The changing landscape of food choices
Why more and more people are going organic
It started with Tom and Barbara appearing on our screens in The Good Life, and 40 years on our fascination with all things organic has grown from fad to big business – and now it’s more accessible than ever.
Clare McDermott, business development director at the Soil Association, the UK’s leading organic certification body, calls it ‘mindful eating’. ‘It’s all about harmony and recognising the true cost of the food choices that we make,’ she says. ‘Eating organically not only has benefits for health, the environment and wildlife, we are thinking more about where our food comes from, how it has been produced and where we are buying it.’
Four in ten people now buy organic food despite consumers sometimes having to pay more. But is it worth the extra cost? ‘There are several reasons why people choose organic,’ explains Clare. ‘Organic food is food as it should be, and people are increasingly aware of the assurance a certifiedorganic product offers, as well as the fact that it has fewer pesticides, no preservatives or GM ingredients and organic food offers the highest standards of animal welfare.’
With scandals such as BSE – mad cow disease – horsemeat being sold as beef and sometimes shocking images of intensive animal farming, it is no surprise the public are concerned about what they are buying. According to the Soil Association, in the past six years the organic market has steadily grown – it increased six per cent last year and the UK market is now valued at over £2 billion.
A 2014 study by Newcastle
University found that organic fruit and vegetable crops were up to 60 per cent higher in a number of key antioxidants than conventionallygrown crops. This equates to the equivalent of eating between one to two extra portions of fruit and vegetables a day. And because of the natural grass-based diet of the animals, organic milk and meat was shown to contain up to 50 per cent more omega 3 fatty acids.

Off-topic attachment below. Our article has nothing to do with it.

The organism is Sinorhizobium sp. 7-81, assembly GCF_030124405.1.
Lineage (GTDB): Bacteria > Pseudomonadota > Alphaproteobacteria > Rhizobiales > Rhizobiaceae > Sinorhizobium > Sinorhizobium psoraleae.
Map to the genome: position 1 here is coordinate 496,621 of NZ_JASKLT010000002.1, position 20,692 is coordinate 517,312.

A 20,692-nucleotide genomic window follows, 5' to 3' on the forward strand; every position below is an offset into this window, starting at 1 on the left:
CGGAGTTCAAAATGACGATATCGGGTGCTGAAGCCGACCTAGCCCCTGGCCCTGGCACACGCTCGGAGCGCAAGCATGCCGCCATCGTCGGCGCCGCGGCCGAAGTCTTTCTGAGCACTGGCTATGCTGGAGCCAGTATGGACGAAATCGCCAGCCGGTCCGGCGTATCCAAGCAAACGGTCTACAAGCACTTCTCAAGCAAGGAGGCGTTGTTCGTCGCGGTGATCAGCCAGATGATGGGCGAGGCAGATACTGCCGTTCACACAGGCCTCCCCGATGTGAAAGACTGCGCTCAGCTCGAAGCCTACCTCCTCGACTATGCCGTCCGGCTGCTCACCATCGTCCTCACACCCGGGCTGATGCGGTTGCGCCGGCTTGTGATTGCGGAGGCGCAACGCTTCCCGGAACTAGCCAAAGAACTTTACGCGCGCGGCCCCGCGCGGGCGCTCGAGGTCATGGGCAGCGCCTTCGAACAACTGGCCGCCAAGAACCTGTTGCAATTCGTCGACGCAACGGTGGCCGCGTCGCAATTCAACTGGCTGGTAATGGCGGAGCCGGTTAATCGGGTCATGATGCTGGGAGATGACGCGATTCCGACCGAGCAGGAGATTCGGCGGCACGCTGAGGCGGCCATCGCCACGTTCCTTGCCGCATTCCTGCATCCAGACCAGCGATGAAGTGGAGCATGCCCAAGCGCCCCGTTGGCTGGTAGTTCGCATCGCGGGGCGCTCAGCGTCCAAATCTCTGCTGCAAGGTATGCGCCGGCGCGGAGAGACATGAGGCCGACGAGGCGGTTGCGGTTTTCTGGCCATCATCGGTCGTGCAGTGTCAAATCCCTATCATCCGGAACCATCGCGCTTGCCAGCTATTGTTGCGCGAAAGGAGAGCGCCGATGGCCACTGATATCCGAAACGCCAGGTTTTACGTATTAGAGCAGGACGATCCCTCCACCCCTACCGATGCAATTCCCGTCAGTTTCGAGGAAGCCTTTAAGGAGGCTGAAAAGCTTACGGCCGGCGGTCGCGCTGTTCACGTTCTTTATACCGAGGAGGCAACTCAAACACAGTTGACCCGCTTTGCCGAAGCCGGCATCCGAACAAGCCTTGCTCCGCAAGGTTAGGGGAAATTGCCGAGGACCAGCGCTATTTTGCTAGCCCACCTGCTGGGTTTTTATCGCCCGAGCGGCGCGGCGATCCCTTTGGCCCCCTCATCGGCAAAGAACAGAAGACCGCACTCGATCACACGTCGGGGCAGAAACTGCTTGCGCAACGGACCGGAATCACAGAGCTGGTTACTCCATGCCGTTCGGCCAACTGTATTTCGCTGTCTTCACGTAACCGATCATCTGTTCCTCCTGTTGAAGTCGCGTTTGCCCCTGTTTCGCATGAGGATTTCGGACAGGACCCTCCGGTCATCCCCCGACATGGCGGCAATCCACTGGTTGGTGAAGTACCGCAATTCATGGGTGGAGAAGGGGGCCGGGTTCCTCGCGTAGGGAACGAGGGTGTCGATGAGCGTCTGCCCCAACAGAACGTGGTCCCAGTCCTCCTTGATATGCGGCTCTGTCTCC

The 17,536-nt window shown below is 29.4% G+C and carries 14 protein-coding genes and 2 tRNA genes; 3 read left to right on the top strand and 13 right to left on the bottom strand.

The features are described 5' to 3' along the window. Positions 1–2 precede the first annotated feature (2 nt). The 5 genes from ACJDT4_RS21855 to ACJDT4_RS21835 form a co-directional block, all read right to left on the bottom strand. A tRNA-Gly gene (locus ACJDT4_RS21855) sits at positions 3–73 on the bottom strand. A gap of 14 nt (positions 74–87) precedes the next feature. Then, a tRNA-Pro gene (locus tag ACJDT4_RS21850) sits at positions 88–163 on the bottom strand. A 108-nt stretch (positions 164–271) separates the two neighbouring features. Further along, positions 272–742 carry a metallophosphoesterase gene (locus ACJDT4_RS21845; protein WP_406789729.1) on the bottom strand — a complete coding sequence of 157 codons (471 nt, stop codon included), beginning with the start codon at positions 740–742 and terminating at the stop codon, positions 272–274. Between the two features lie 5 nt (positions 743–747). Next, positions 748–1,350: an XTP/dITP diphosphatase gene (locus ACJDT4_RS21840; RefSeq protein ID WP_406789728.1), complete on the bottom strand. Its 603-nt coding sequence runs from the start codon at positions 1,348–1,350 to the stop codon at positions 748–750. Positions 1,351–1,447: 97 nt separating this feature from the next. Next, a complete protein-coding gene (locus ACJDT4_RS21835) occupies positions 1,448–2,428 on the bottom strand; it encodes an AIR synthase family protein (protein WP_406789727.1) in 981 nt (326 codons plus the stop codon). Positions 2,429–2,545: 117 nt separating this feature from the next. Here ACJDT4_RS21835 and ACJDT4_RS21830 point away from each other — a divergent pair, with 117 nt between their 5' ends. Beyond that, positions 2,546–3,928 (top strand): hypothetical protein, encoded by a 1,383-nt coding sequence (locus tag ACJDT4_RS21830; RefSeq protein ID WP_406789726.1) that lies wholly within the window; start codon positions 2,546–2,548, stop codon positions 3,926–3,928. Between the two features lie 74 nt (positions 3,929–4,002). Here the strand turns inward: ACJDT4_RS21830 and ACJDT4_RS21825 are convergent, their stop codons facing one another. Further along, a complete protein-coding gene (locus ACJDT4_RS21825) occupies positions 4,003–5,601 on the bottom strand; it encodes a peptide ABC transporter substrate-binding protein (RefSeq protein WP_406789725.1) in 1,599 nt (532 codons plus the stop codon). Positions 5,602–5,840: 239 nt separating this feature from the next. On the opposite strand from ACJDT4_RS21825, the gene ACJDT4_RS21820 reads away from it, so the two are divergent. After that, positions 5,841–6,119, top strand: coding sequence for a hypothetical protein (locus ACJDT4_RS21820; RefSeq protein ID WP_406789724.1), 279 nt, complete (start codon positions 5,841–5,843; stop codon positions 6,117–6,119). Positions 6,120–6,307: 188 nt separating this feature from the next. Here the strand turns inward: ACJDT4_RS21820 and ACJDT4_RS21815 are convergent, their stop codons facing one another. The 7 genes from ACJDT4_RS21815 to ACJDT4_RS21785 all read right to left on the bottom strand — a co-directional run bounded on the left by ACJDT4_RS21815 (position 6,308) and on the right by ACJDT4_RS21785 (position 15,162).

But it’s not only the nutritional value that is important these days, but the environmental impact. Clare says: ‘Organic farming is better for wildlife with farms creating havens for birds, bees and butterflies, lower pollution from sprays, less carbon dioxide and fewer dangerous wastes. Organic agriculture helps fight against climate change by storing more carbon in soils. If all UK farmland was converted to organic farming, at least 1.3m tonnes would be taken up by the soil each year – that’s the equivalent of taking a million cars off the road.’
‘Because organic farming relies on a healthy, fertile soil, the food produced tastes great,’ says Aileen Nicol, campaign director for the Organic Trade Board. ‘It is now easier than ever to choose and buy organic, with increasing numbers of food outlets offering organic on the menu, a rise in organic box deliveries, as well as increased ranges and retailers offering their own labels.’
With the public more aware of where their food comes from, they are also returning to growing their own fruit and veg in a bid to have a slice of The Good Life. ‘Keeping chickens goes hand in hand with this, and there’s nothing better than picking up a home-grown egg fresh from the nest box,’ says Francesca Taffs of the British Hen Welfare Trust. When the trust was formed in 2005, 5,000 hens were re-homed. Fast forward to 2018 and they are on course to re-home over 60,000 chickens.
But maybe the best news for many of us is that organic wine is less likely to lead to hangovers as it is free of sulphur dioxide – a preservative used in non-organic wines and thought to contribute to hangovers. We can drink to that!
‘Organic farming is better
for wildlife with farms creating havens for birds,
bees and butterflies’
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